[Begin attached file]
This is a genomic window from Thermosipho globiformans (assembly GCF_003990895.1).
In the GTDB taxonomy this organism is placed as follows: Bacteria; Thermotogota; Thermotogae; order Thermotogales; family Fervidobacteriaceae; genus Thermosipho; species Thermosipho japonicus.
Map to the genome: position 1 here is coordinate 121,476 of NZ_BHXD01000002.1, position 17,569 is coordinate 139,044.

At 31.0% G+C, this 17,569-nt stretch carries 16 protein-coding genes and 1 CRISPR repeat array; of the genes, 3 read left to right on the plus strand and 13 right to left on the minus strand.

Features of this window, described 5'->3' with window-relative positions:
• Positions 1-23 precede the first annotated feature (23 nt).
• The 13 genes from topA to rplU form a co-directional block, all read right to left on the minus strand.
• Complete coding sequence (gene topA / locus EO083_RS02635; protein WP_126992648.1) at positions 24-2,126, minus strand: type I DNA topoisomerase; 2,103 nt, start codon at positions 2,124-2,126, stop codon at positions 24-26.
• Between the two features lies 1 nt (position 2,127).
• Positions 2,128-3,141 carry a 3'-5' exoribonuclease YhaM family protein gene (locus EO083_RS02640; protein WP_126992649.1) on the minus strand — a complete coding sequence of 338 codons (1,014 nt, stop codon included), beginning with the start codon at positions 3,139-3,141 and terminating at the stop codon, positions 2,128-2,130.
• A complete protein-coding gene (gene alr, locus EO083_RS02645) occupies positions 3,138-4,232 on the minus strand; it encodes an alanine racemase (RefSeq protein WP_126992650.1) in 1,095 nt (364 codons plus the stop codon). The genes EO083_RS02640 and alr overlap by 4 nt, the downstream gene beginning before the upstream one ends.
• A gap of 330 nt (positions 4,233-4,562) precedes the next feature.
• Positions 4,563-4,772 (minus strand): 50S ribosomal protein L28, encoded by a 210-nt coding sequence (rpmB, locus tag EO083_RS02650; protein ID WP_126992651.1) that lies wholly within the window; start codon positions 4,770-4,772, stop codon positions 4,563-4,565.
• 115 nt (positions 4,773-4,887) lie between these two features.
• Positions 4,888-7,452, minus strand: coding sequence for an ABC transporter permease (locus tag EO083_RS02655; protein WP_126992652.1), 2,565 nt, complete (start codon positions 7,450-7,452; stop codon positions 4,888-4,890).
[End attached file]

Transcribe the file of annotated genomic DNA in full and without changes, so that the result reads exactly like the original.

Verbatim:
This is a genomic window from Thermosipho globiformans (assembly GCF_003990895.1).
In the GTDB taxonomy this organism is placed as follows: Bacteria; Thermotogota; Thermotogae; order Thermotogales; family Fervidobacteriaceae; genus Thermosipho; species Thermosipho japonicus.
Map to the genome: position 1 here is coordinate 121,476 of NZ_BHXD01000002.1, position 17,569 is coordinate 139,044.

At 31.0% G+C, this 17,569-nt stretch carries 16 protein-coding genes and 1 CRISPR repeat array; of the genes, 3 read left to right on the plus strand and 13 right to left on the minus strand.

Features of this window, described 5'->3' with window-relative positions:
• Positions 1-23 precede the first annotated feature (23 nt).
• The 13 genes from topA to rplU form a co-directional block, all read right to left on the minus strand.
• Complete coding sequence (gene topA / locus EO083_RS02635; protein WP_126992648.1) at positions 24-2,126, minus strand: type I DNA topoisomerase; 2,103 nt, start codon at positions 2,124-2,126, stop codon at positions 24-26.
• Between the two features lies 1 nt (position 2,127).
• Positions 2,128-3,141 carry a 3'-5' exoribonuclease YhaM family protein gene (locus EO083_RS02640; protein WP_126992649.1) on the minus strand — a complete coding sequence of 338 codons (1,014 nt, stop codon included), beginning with the start codon at positions 3,139-3,141 and terminating at the stop codon, positions 2,128-2,130.
• A complete protein-coding gene (gene alr, locus EO083_RS02645) occupies positions 3,138-4,232 on the minus strand; it encodes an alanine racemase (RefSeq protein WP_126992650.1) in 1,095 nt (364 codons plus the stop codon). The genes EO083_RS02640 and alr overlap by 4 nt, the downstream gene beginning before the upstream one ends.
• A gap of 330 nt (positions 4,233-4,562) precedes the next feature.
• Positions 4,563-4,772 (minus strand): 50S ribosomal protein L28, encoded by a 210-nt coding sequence (rpmB, locus tag EO083_RS02650; protein ID WP_126992651.1) that lies wholly within the window; start codon positions 4,770-4,772, stop codon positions 4,563-4,565.
• 115 nt (positions 4,773-4,887) lie between these two features.
• Positions 4,888-7,452, minus strand: coding sequence for an ABC transporter permease (locus tag EO083_RS02655; protein WP_126992652.1), 2,565 nt, complete (start codon positions 7,450-7,452; stop codon positions 4,888-4,890).